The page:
Lucas di Grassi has called for some of Formula E’s sporting structure to be simplified after the chaotic Valencia finish stoked fears that rules are too complex for fans to quickly comprehend.
Three quarters of the field failed to complete Saturday’s race in a healthy state after running out of useable energy.
This happened when a total of 19kWh was taken off the 52kWh energy allowance thanks to deduction rules that reduce energy when the race is neutralised to ensure energy management is still a factor even in events interrupted by safety cars or full course yellows.
The wet Valencia race featured five safety car periods, as multiple accidents required cars to be retrieved from gravel traps around the Circuit Ricardo Tormo.
With most of the field caught out by how little useable energy they had left when the final deduction was made ahead of what became a two-lap run to the flag after the last safety car, a host of cars either stopped on track, got disqualified for exceeding the energy limit, or limped around the last lap as much as two minutes off the pace.
Many fans expressed their grievances and confusion via social media.
But Formula E remained stoic under the barrage of negative comments, tweeting: “Live sport, you just can’t beat it for drama can you?”
Championship CEO Jamie Reigle uploaded a message to his personal Instagram account that read: “Energy. Management”.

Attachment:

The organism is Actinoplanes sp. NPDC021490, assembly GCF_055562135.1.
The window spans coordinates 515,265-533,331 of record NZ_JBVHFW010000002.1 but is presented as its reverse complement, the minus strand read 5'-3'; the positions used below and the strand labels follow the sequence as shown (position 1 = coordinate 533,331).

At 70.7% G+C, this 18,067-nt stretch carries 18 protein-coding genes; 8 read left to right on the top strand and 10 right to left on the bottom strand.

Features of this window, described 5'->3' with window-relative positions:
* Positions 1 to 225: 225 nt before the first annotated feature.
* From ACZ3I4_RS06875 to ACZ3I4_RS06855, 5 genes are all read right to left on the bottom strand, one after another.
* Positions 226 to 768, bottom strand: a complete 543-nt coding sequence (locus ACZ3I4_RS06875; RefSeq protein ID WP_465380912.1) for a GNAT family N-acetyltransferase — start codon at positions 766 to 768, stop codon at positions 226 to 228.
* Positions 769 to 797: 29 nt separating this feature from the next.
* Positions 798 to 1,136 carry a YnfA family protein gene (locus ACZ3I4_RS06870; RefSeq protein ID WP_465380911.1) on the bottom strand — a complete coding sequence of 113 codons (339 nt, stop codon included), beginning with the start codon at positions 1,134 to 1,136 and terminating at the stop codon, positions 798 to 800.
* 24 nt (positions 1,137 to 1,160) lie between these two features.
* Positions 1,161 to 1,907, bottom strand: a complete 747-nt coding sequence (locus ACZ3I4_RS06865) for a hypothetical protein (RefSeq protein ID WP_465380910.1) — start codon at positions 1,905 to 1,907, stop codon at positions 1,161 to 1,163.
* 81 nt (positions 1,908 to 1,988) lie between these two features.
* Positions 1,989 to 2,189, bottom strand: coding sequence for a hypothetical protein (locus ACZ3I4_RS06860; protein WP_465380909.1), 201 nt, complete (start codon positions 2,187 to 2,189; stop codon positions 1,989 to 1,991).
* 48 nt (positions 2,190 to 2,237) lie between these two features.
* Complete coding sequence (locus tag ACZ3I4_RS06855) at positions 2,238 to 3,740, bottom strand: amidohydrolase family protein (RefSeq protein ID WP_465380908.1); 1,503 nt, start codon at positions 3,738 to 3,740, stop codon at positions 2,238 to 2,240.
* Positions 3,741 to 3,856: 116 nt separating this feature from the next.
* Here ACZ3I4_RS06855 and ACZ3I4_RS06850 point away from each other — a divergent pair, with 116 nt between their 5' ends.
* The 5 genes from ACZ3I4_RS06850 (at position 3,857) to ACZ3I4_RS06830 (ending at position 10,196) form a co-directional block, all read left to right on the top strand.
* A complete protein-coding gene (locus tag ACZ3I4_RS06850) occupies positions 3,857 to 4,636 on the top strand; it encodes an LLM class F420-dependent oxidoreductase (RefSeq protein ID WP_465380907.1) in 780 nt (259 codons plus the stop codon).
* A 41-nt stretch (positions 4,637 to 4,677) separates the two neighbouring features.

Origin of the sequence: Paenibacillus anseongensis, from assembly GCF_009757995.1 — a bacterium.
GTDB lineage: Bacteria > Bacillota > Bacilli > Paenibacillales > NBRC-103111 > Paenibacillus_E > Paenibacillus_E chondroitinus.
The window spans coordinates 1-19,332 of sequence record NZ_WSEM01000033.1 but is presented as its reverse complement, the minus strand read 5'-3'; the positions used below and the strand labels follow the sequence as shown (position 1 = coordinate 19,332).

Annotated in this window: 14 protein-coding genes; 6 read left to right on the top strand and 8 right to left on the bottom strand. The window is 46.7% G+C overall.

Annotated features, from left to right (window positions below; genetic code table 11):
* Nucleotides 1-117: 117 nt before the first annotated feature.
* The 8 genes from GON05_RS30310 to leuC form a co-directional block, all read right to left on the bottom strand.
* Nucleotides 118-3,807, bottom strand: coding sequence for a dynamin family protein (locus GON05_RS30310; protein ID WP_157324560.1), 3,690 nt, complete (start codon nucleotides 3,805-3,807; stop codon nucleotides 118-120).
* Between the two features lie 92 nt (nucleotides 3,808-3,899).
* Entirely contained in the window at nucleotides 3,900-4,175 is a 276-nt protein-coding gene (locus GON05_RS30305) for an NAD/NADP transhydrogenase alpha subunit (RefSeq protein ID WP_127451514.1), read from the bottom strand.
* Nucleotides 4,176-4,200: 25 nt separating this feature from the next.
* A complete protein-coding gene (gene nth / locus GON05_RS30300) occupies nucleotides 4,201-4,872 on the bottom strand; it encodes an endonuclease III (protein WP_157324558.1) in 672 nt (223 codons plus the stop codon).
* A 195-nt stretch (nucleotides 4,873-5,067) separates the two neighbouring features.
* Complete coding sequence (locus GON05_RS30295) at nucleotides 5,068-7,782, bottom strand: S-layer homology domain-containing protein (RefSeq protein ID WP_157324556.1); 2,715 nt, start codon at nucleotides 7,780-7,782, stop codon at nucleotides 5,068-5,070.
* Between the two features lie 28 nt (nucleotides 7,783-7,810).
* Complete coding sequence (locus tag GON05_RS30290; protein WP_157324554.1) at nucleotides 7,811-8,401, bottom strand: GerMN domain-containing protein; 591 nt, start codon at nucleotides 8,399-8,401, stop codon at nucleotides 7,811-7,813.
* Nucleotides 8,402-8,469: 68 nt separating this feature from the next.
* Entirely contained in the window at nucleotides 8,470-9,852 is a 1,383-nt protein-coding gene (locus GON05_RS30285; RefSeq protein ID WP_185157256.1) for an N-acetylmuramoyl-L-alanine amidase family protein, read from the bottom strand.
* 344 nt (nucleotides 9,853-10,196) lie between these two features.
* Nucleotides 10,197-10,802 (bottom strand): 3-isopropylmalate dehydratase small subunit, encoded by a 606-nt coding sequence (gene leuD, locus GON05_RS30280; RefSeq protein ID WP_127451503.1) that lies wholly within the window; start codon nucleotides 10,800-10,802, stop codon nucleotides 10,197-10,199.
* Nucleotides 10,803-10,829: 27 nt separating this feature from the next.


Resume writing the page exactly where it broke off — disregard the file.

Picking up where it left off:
This approach is known to have angered many drivers and manufacturers in the paddock as they believe the implication that they mismanaged the energy limit lacks any contextual explanation for the complex scenarios that caused the race to descend into face.
Di Grassi, the 2016/17 FE champion and part of the series since its inception, believes dropping the ’45 minutes plus one lap’ duration and racing to a fixed number of laps would immediately solve some of the problems.
When the final safety car period ended, it was unclear whether leader Antonio Felix da Costa would cross the line late enough for there to be just one lap to go. In the event he did not, and the energy had to be stretched over two laps.
“I tried to explain to my mum, and it’s very difficult,” di Grassi told The Race.
“I am a true believer that the technical rules and sporting rules should be simpler and straightforward.
“The same way as a tennis match could go to three sets or five sets, I think the race should go by lap.
“By laps it is straightforward, it’s easy and straight and not at the discretion of the race director what to do.
“It must be clear what is going to happen if something happens like this today.
“At the moment, we don’t know, it could happen that the next race, you save a lot of energy, and he decides not to take energy out and then you look like an idiot as well.
“The TV viewers at home are confused, they have to be confused, some here working in Formula E are confused a lot.”
Conditions were wet again for the morning practice session ahead of the second Valencia race today, but have since dried up.
Andre Lotterer led Pascal Wehrlein in a Porsche 1-2 in the session.
Di Grassi also bemoaned other aspects of the rules in a series that has only just gained FIA world championship status.
He had to take a penalty in the Valencia opener due to a gearbox change in the previous race in Rome, even though that repair was caused by a crash that was judged to be Sebastien Buemi’s fault.
“For example when Buemi crashed me out in Rome, my gearbox was damaged, so we had to repair it,” di Grassi said.
“Then I got a penalty because of that.
“What could I do? It was deemed Buemi’s fault by the stewards and then he gets a five second [penalty], and I have a 20 second [penalty].
“I didn’t even change the gearbox, just repair it.
“It’s just another example of how the rules are and it’s not great really.”